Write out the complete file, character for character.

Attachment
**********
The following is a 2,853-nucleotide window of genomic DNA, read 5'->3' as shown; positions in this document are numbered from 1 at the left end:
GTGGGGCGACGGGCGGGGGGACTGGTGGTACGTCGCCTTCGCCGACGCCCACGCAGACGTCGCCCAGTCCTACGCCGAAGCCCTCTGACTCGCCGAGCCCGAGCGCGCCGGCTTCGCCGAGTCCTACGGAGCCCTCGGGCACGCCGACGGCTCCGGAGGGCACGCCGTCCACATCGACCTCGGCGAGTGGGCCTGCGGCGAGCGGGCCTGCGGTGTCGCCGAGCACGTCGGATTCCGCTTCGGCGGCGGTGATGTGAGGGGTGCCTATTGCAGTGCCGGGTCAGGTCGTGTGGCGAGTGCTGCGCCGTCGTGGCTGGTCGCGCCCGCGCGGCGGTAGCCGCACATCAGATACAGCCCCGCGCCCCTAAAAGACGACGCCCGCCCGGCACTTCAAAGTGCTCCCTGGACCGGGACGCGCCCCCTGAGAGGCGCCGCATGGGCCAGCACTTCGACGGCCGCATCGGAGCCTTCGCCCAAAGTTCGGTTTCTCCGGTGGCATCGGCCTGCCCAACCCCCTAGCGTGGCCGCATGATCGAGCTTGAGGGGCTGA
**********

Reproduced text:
The following is a 2,853-nucleotide window of genomic DNA, read 5'->3' as shown; positions in this document are numbered from 1 at the left end:
GTGGGGCGACGGGCGGGGGGACTGGTGGTACGTCGCCTTCGCCGACGCCCACGCAGACGTCGCCCAGTCCTACGCCGAAGCCCTCTGACTCGCCGAGCCCGAGCGCGCCGGCTTCGCCGAGTCCTACGGAGCCCTCGGGCACGCCGACGGCTCCGGAGGGCACGCCGTCCACATCGACCTCGGCGAGTGGGCCTGCGGCGAGCGGGCCTGCGGTGTCGCCGAGCACGTCGGATTCCGCTTCGGCGGCGGTGATGTGAGGGGTGCCTATTGCAGTGCCGGGTCAGGTCGTGTGGCGAGTGCTGCGCCGTCGTGGCTGGTCGCGCCCGCGCGGCGGTAGCCGCACATCAGATACAGCCCCGCGCCCCTAAAAGACGACGCCCGCCCGGCACTTCAAAGTGCTCCCTGGACCGGGACGCGCCCCCTGAGAGGCGCCGCATGGGCCAGCACTTCGACGGCCGCATCGGAGCCTTCGCCCAAAGTTCGGTTTCTCCGGTGGCATCGGCCTGCCCAACCCCCTAGCGTGGCCGCATGATCGAGCTTGAGGGGCTGA